Commissioning Giants’ revenue surges $100 million over last year
The 2023 Commissioning Giants data reports on the top 25 firms
Commissioning Giants insights
- The 2023 Commissioning Giants includes six new companies, which may have affected overall revenue increases.
- Staffing challenges plagued this year’s Commissioning Giants, with nearly half citing hiring or quality as a major challenge.
The 2023 Commissioning Giants provides information on the top 25 firms based on self-reporting for this year’s rankings.
The average percentage of commissioning revenue earned by the 2023 Commissioning Giants was approximately 32.9%, a slight increase from the past reporting year at 30.5% of gross revenue. The top 25 firms earn a great deal of their revenue from commissioning, with four firms earning 100% of their revenue solely from commissioning: Bureau Veritas Primary Integration Inc., Iconicx Critical Solutions, FST-HEA LLC and Rubicon Technical Services.
See Table 1 for the complete ranking, including the six new or previously unranked companies.
For the 2023 report, the top 25 companies made $831.7 million in commissioning revenue, a marked increase from the previous year’s $730 million. The majority (40%) of firms are consulting-engineering firms with a commissioning division; about a quarter (24%) are commissioning-focused firms. Firm ownership type fell into four categories: private (32%), public (24%), limited liability company (24%) and employee-owned (20%).
The average commissioning fee per project varied. About a third (32%) of companies earned $100,001 to $300,000, 28% earned $50,001 to $100,000 and 24% earned $25,001 to $50,000. Only 12% earned more than $300,000 per project.
This data reflects commissioning at all levels: new buildings (46%), whole building (13%), emergency power systems (6%), existing buildings (7%), retro-commissioning (6%), building enclosure (envelope, 5%), monitoring-based (3%), fire protection systems (3%), recommissioning (3%) and communications systems (2%). Each reporting firm completed, on average, 371 projects in the previous reporting year, up from 320 commissioning projects (at any level) in 2022.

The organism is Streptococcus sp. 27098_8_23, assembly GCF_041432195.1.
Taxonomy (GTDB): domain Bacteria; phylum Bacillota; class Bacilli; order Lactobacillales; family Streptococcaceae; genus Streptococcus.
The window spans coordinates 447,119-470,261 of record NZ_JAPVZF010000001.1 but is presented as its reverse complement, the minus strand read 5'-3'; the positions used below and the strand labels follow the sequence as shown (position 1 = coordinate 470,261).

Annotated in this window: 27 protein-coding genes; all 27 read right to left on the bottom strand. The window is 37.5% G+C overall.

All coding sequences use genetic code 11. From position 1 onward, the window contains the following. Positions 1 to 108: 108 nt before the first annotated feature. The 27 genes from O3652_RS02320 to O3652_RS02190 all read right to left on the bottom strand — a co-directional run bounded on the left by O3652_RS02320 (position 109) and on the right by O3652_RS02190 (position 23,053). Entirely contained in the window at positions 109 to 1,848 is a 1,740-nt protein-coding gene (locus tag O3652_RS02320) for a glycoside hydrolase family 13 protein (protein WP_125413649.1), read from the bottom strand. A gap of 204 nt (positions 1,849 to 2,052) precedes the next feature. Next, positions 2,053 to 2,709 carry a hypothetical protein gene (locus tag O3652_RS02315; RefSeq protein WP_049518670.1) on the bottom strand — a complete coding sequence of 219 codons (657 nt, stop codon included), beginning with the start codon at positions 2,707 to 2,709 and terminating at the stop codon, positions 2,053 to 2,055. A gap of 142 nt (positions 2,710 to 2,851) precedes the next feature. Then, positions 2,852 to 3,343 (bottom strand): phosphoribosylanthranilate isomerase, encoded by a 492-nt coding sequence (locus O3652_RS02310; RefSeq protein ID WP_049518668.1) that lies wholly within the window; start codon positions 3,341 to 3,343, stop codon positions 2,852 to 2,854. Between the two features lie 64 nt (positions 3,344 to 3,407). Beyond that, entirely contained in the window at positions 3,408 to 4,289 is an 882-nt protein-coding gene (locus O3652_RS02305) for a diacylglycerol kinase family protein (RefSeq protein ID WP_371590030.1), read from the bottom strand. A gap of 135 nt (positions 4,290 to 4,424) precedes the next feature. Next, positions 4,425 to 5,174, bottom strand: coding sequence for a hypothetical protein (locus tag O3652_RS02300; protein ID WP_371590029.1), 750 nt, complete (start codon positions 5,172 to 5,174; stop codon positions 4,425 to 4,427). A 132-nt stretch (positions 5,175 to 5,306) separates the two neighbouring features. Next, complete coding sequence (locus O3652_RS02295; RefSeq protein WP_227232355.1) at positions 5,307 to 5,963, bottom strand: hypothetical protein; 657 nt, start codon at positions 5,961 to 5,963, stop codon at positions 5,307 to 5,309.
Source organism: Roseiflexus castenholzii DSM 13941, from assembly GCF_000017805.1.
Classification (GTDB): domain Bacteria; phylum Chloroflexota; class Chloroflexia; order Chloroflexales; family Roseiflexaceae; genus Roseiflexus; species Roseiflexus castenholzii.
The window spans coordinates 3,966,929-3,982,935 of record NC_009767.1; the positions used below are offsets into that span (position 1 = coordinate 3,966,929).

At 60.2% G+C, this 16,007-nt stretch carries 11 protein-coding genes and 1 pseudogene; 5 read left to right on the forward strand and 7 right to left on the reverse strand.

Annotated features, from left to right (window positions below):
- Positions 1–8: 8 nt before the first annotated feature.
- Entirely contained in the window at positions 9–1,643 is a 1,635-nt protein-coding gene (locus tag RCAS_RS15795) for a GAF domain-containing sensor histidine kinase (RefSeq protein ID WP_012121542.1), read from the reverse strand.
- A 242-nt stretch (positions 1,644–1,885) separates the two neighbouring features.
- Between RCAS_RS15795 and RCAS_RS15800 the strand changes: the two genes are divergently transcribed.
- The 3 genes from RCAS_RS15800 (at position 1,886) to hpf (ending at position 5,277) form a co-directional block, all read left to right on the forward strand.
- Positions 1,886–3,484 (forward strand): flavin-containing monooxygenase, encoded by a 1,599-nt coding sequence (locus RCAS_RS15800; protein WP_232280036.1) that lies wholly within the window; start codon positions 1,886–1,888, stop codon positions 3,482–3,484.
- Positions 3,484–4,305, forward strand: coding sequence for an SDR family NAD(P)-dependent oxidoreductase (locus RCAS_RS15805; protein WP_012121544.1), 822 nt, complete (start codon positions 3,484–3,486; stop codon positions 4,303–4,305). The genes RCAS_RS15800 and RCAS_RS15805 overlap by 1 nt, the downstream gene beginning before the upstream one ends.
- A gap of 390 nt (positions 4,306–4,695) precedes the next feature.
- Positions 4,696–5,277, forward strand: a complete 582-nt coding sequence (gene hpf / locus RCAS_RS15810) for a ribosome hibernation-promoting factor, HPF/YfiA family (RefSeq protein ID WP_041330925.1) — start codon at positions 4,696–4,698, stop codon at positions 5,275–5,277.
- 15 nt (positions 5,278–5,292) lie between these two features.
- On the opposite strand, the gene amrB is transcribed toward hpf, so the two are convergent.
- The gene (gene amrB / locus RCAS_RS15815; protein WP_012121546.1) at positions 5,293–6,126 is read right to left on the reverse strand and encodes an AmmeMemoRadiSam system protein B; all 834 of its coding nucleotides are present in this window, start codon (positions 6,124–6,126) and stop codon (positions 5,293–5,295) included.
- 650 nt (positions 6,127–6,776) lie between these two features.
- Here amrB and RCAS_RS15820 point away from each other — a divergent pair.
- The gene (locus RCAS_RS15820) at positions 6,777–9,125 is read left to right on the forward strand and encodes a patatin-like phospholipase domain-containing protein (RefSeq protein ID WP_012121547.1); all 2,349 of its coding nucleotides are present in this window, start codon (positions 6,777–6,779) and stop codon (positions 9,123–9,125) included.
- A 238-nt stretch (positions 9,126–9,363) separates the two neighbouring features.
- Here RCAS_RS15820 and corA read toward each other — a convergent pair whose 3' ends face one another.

According to survey respondents, these firms were contracted to complete commissioning for a variety of reasons: resiliency (safety, flexibility, disaster resilience, health: 88%, no change), savings (energy efficiency, lower life cycle cost: 84%, no change), sustainability (long-term materials and performance efficiency: 88%, a slight uptick from 84%) and mandates (codes, standards, benchmarking: 76%, no change). Other reasons included and marketability of the property (48%, a decrease from 64%).
The 2023 Commissioning Giants study asked about future challenges in commissioning. They are:
Lack of knowledge about commissioning’s worth: 52%.
Not enough commissioning authorities or agents (CxA) or commissioning professionals (CxP): 44%, a large drop from 64%.
Lack of funding or buy-in (from owners, engineers, etc.) to conduct commissioning: 40%, a drop from 52%.
Codes, standards changing: 20%, an uptick from 16%.
Slow market acceptance: 20%, an uptick from 16%.
Association leadership lacking or too slow: 16%, a doubling of 8%.
Litigation concerns: 10%.
Poor training opportunities: 10%.